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I have a button that dispatches an event that results in a new DOM element. What would be a good way to call scrollIntoView on that element? Note that it has to be called only right after the button is pressed. I don't want to call it on mount since mounting can happen more often than needed.


Right now, the best way I could come up with, is to still use componentDidMount. It would then check some unique ID that I pass into that event and to the component in the atom of all the IDs that I have already scrolled. Really dirty but should work.


I’ve used similar solutions to focus an element on mount. Basically, I make the component take a map where :focus-on-mount can be set (defaulting false), and have the parent check some flag in the DB. Since the event isn’t creating a component directly, but by design has a layer of insulation in the form of the DB between it and the view, the only practical solution seems to be to inform the DB of this.



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Note that the inner component can set its own ID (to a UUID or something else that is known to be unique), it doesn’t have to be known to the parent or other components of all it’s meant to do is scroll or focus.


I'm in the process of trying to split my app up into independent(ish) modules, but I need some events in higher-level modules to happen in response to events in a core module. Eg. updating IDs in otherwise independent parts of the appdb in response to creating something via an HTTP request. Does anyone know of any re-framey solution to that kind of thing?


I know of two options: 1. re-com-like approach. I.e. all reusable components don't have any idea about re-frame. They just accept ratoms, values, and callbacks. 2. Pass event vectors instead of callbacks. The reusable components will then just dispatch the events when something happens. Same for subscriptions. I use both in my projects - depending on what can be reused. If it's just some simple view (a customized button/input field/etc) then I go with 1. If it's something that uses the same subscriptions and events then I go with 2.


Somewhat relevant discussion with a bunch of ideas:


Hm, it's not so much a question of components - I think I've got those in hand. My current concern is mainly about things happening in the background of re-frame; events dispatching events, like:

(reg-event-fx ::create-lamb-success
  {:dispatch [::farm/new-lamb new-lamb-id]}
where the sheep module shouldn't need to care about the farm, only vice versa.


I wonder if passing the events to be dispatched all the way through the API-effect would be workable. :thinking_face:


I think so. It's akin to passing :on-response and :on-failure events to some IO effect. Projects that may be relevant:


Heh. I just realized that one of my projects has gotten so complex that now it really needs some kind of a [somewhat] transactional RDB at the frontend. Has anyone ever stumbled upon something like this for re-frame? Or maybe upon something that could be easily adapted for re-frame.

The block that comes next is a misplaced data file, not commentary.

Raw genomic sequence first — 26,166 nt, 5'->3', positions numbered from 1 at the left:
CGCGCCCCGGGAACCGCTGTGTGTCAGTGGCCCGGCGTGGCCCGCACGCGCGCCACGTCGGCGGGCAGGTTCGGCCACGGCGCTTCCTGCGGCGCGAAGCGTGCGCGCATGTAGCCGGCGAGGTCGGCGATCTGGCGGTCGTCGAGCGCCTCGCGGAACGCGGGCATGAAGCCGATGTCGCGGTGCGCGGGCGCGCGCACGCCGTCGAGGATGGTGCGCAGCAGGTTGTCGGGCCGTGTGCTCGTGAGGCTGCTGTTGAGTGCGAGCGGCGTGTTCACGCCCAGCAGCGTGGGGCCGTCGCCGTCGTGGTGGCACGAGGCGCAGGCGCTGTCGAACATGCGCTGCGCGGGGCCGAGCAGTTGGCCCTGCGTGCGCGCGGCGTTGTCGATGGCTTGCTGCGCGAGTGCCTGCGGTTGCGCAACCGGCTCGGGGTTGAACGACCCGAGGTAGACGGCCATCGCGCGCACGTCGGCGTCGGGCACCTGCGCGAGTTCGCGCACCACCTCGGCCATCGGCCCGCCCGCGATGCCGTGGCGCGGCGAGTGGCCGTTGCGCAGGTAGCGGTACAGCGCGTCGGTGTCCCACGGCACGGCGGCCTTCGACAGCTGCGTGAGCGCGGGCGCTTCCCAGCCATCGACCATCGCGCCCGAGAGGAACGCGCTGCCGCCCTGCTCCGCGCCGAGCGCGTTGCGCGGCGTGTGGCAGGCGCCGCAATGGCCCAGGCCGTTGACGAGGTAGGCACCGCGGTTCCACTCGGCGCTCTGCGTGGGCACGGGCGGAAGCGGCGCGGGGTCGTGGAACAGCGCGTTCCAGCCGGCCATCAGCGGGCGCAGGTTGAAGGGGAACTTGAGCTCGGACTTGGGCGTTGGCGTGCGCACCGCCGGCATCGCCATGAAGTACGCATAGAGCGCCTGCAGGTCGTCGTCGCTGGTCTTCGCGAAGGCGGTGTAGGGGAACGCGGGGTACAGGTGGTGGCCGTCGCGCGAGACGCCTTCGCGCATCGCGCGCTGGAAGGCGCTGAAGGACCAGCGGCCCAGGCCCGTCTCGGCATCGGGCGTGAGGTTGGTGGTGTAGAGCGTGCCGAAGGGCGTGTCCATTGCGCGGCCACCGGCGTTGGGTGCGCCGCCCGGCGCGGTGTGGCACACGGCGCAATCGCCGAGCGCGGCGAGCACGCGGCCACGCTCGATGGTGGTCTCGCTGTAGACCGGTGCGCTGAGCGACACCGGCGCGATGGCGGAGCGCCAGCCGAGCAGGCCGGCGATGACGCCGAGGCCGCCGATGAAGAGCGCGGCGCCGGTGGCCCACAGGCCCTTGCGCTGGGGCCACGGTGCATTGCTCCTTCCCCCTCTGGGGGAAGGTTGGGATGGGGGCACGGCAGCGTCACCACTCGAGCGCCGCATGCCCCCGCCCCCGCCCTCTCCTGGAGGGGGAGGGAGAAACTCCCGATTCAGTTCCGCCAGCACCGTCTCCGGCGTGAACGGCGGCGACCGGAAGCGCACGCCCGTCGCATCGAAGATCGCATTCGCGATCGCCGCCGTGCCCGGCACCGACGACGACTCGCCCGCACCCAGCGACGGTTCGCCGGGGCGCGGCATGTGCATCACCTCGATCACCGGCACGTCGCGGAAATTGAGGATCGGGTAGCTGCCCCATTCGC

I know that we have but the projects listed there fall quite short from what I need. Right now I'm using a heavily modified version of SubGraph (and now there's probably almost no original code left).


hey, author of compound here, we’ve got a new version on the way which is a bit simpler and also faster I’d definitely be curious what you might want added to it - people have asked for joins; I’ve been tending to do these in re-frame subscriptions but could potentially add something

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Hi! A few things that I find useful: 1. Many-to-many via through tables. That's how it's implemented in regular RDBs. It's useful because apart from just foo-id and bar-id there can be other attributes (e.g. bar-order). 2. Proper relations. I want foo to be linked to bar so I could e.g. get all bars that belong to a particular foo. I want all linked bars to be removed when I remove a foo. I want to make it impossible to have dangling references. You get the idea. 3. Some kind of transactions. The main workflow in the aforementioned app is that user select an entity, edits its details, then saves them. The app tracks the changes (akin to having a transaction), highlights changed input fields (akin to getting current transaction object's contents), displays errors (although validation should probably be out of scope of this discussion), allows reverting back to initial state for one input field or for all of them (transaction rollback) and saving (transaction commit). 4. The data in the transactions should not break the relational model. If I remove something in a transaction, all of the linked entities should be removed as well. Of course, apart from ON DELETE CASCADE there are other strategies. Maybe they can be useful in general. Although I haven't had any need for them yet.


this is interesting, thanks. Seems like a lot of this relates to foreign key type relationships